Over the holidays I came across this wonderful non-profit initiative that screamed out a for-profit partner. Called ‘Pack For A Purpose,’ the concept is simple. If you are traveling to a remote part of the world whose population that has many needs, allocate part of your packing to solving one of those problems. For instance, pack a First Aid Kit, education materials, sports equipment or whatever solution to a social issue has personal meaning to you.
Not only is this a brilliant idea because it inspires the countless number of people who circle the globe each year to remote place to become architects of social change. But it also represents an incredible opportunity for a luggage brand to catalyze a deep and meaningful bond with their audience.
Imagine, at the high end of the market a Louis Vitton, Tumi or Gucci, or at the adventurer end, Patagoni, Elephant Trunk or PelicanPro, challenging its customer base to leave each village, city or country slightly better off than when they arrived. It’s a simple idea that turns a consumer brand into a global force for change.
The potential results for the brand cannot be overstated. As each traveller recounts with pride the big difference his or her small effort made, they will spread awareness of the brand in the same breath. And by becoming an integral part of a meaningful and sharable travel memory – each of whom is armed with the web, smart phones and social media to spread word of their efforts – the brand will earn customer goodwill and loyalty on unprecedented levels. It is a simple idea that taps into a huge opportunity right in front of our noses, but that’s what makes it so powerful.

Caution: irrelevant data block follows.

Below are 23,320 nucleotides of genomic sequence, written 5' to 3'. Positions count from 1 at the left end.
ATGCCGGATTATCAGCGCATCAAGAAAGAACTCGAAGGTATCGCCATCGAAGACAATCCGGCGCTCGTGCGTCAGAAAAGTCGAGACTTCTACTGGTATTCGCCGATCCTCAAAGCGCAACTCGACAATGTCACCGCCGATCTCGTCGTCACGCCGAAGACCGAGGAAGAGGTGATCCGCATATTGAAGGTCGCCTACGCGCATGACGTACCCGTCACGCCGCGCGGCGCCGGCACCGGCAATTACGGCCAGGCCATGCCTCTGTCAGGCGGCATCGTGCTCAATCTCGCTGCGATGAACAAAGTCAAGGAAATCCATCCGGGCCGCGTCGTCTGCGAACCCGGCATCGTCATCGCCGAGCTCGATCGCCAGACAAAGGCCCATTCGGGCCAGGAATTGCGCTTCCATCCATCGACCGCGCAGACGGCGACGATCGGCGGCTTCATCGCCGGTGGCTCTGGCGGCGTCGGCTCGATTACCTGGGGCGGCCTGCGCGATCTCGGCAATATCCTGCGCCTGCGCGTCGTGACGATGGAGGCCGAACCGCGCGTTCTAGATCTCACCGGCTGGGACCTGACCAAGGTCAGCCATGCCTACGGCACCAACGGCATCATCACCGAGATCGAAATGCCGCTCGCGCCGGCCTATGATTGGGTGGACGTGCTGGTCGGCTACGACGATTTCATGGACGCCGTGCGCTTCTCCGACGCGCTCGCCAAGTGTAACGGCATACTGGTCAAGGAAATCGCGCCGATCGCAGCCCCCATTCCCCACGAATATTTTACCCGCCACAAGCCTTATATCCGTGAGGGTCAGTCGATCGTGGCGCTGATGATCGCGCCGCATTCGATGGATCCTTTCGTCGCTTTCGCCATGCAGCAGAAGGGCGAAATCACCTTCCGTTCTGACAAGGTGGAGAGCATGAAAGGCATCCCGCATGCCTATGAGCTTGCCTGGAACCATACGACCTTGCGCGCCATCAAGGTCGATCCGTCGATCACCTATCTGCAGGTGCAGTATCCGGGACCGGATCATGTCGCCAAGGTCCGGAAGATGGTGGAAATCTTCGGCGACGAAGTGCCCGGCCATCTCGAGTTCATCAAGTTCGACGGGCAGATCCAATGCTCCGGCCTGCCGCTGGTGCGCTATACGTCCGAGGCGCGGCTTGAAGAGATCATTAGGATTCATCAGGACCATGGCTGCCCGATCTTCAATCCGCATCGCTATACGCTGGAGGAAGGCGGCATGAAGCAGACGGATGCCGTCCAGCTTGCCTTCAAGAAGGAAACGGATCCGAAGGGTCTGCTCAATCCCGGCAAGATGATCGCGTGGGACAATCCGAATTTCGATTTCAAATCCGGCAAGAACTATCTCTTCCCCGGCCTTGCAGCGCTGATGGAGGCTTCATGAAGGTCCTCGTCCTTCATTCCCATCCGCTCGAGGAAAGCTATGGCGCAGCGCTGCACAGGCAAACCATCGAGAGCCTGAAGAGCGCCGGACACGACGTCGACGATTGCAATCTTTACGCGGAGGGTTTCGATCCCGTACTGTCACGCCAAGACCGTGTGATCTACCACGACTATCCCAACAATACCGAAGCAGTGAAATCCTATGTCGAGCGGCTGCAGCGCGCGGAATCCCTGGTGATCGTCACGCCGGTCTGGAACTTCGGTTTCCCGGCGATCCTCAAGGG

This is but one of countless examples of how for-profit brands can partner with non-profits to earn goodwill, loyalty and sales from their customer community while also building a better world. In doing so, however, there are three main points to remember:
1. Ensure there is an authentic alignment between the cause and the brands core values to avoid accusations of greenwashing or cause washing.
2. Engage your customers as partners in fulfilling your common goal based on shared values.
3. Immediate reward and upgrade your customer engagement to avoid community attrition and inspire a greater number of brand ambassadors to build your business with you.
With this example in mind challenge yourself to answer these three questions to set you off on a path in 2013 that wiull build your business, increase your social impact and give yourself a competitive advantage over others.
1. What is one fresh and creative way that your company and its employees could transform the lives of others in a way that underscores the core values of your brand?
2. How can you transform this cause work into a marketing campaign that builds your brand awareness and attracts participants?
3. How can this first effort be framed as part of a longer brand story arc that will build your business over the long term?
Read some of the stories by travellers who have already risen to the challenges of adding meaning to their lives while imporving conditions for others. What non-profit could you partner with in a creative ways to make a difference to your business and our world?
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Simon Mainwaring is founder of We First, a social branding consulting firm that helps companies, non-profits and individuals use social media to build communities, profits and positive impact.